Are you a Florida homeowner connected to a private well and/or septic system? Do you know want to learn more about your water and wastewater management systems at home?
If so, please join the UF/IFAS Central and Northwest Florida water resources regional specialized agents Yilin Zhuang and Andrea Albertin, in our four free private well and septic system webinars in February and March:
Thursday, February 9 at 2:00 p.m.: Private Wells 101
Thursday, February 16 at 2:00 p.m.: Septic System 101
Thursday, February 23 at 2:00 p.m.: Private Well Care Before and After Storms
Thursday, March 2 at 2:00 p.m.: Septic System Care Before and After Storms
After completing the webinars, attendees will also receive free mail-in well water screening for total coliform bacteria and E. coli.
Many residents in the Florida Panhandle rely on groundwater from private wells for home consumption. While public water systems are regulated federally to ensure safe drinking water, private wells are not regulated. Well users are responsible for ensuring the safety of their water.
Recommended practices to protect your well water quality
Basic care at and around your well will reduce the risk of contaminating your well water.
Make sure that the well is properly sealed at the surface to keep pollutants from getting directly into your well and groundwater. A sanitary seal or sanitary well cap (which caps the surface end of the well casing) keeps surface water, pathogens, insects and other animals, chemicals, liquid fuels, and debris from getting directly into your well. Grout, which works as a sealant, is used to fill the space between the well casing and the edge of the borehole when a well is drilled. It prevents surface water from flowing down along the outside of the well casing directly to the groundwater being drawn by the well.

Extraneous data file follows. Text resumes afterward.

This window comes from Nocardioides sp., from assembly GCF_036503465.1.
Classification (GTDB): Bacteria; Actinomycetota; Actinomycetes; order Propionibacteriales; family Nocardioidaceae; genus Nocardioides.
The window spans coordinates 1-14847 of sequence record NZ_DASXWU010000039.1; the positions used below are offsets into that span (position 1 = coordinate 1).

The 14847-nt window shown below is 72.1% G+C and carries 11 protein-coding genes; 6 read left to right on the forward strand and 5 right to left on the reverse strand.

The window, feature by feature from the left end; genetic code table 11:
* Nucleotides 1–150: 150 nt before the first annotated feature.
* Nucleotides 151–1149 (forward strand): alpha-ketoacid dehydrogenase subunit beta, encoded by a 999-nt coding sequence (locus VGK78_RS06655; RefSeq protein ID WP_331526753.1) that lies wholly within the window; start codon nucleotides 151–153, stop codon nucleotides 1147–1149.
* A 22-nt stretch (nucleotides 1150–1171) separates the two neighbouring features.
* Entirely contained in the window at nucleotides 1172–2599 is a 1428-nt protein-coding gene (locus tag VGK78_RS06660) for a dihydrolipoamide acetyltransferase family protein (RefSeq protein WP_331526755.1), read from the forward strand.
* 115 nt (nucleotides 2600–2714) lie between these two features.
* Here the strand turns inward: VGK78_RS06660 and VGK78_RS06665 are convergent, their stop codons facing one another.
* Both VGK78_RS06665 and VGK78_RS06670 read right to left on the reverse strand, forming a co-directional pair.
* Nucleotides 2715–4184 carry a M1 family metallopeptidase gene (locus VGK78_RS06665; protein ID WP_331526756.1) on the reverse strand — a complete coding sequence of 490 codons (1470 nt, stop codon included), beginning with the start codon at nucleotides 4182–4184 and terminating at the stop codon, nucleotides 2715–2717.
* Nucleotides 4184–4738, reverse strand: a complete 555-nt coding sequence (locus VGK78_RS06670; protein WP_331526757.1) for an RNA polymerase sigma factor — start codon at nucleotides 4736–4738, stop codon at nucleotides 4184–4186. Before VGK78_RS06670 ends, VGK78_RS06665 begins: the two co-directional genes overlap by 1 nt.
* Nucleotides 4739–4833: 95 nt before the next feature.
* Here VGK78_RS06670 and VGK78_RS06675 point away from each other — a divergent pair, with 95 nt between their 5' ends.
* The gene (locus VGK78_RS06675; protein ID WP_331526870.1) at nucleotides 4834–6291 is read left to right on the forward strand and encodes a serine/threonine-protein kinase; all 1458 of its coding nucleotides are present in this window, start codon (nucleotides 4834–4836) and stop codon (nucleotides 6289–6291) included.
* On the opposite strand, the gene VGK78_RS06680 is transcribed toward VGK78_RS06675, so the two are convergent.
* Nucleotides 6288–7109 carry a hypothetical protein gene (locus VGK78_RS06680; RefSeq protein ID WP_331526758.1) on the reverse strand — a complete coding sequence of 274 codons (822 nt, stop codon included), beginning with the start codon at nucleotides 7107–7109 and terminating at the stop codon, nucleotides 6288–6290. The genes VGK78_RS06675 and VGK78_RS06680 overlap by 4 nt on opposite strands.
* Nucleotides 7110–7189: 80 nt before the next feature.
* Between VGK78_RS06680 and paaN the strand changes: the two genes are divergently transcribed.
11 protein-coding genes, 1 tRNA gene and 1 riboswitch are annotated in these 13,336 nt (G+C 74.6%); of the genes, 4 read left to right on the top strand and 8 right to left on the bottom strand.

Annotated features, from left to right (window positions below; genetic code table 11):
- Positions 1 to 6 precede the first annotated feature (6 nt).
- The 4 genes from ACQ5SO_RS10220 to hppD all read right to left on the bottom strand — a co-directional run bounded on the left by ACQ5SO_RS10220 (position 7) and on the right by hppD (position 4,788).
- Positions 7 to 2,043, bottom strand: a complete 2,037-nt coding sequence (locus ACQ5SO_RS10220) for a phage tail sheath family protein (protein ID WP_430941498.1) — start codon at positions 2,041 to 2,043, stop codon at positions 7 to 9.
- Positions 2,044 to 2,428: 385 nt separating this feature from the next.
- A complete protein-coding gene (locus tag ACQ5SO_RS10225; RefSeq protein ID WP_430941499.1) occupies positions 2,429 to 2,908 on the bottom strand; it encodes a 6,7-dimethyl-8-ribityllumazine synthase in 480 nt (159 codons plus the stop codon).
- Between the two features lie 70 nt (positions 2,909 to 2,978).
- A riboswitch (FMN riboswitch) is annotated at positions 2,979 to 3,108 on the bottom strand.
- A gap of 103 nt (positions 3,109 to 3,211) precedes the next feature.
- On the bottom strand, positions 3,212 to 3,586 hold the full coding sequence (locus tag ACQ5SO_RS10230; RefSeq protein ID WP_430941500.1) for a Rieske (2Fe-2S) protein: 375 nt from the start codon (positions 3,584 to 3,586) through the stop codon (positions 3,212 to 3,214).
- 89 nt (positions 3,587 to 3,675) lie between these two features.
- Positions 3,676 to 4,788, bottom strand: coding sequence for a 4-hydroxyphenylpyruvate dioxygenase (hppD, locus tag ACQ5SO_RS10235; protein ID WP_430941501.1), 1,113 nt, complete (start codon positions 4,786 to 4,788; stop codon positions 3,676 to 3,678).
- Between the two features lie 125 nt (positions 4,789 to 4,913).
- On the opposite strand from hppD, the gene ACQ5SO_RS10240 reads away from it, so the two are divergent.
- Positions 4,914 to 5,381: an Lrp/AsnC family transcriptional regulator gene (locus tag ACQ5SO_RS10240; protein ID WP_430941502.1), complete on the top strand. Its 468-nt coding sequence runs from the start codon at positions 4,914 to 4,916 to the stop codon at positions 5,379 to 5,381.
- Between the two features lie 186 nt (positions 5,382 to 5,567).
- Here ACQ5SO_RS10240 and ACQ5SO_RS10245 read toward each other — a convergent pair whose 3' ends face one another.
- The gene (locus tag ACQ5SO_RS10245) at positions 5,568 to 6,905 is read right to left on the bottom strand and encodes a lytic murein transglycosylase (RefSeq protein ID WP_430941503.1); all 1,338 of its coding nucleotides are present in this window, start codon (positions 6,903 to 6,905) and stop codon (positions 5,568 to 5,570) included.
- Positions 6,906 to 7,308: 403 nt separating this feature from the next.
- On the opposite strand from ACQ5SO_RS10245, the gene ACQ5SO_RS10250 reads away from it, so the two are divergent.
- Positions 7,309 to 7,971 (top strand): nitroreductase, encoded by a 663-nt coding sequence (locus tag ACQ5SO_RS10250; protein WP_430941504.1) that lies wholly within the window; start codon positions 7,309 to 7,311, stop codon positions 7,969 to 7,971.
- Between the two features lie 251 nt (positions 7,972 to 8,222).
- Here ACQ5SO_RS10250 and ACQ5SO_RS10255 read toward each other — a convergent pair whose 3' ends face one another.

Keep the area around your well clean and accessible.
Make sure there is at least a 75 ft separation distance between your well and your septic system (this is required in Florida).
A well shouldn’t be close to (no less than 75 ft) or downhill from an animal enclosure.
Don’t store chemicals, fertilizers, or fuel near your well or in a well house.
Don’t use a well (residential or agricultural) as a chemical mixing station.
What should you test your well water for and where can you have it tested?
At a minimum, the Florida Department of Health (FDOH) recommends testing drinking water annually for bacteria (total coliform bacteria and fecal coliforms, usually E. coli). Other contaminants that they recommend testing for include nitrate, lead, and pH.
Depending on where you live and current or past activities in your area, other contaminants may affect your well water quality. Call your local health department to see what they advise testing for. It’s also important to reach out to them for testing recommendations when:
There is a change in the taste, appearance, or odor of your water
There is recurring gastrointestinal illness or other unexplained illness in the household
Your well is flooded or damaged
You have a spill of oil, liquid fuels, solvents, or other chemicals into or near your well
Any time services or repairs are done and the sanitary seal on your well is opened
Many county health departments provide testing for bacterial contamination at a minimum. If they do not offer testing for a particular contaminant, they can help point you to commercial labs in the area for testing. The Florida Department of Environmental Protection (FDEP) also maintains a list of certified water testing labs, which you can search by county. Through good maintenance practices and annual testing, you can help maintain your well water quality.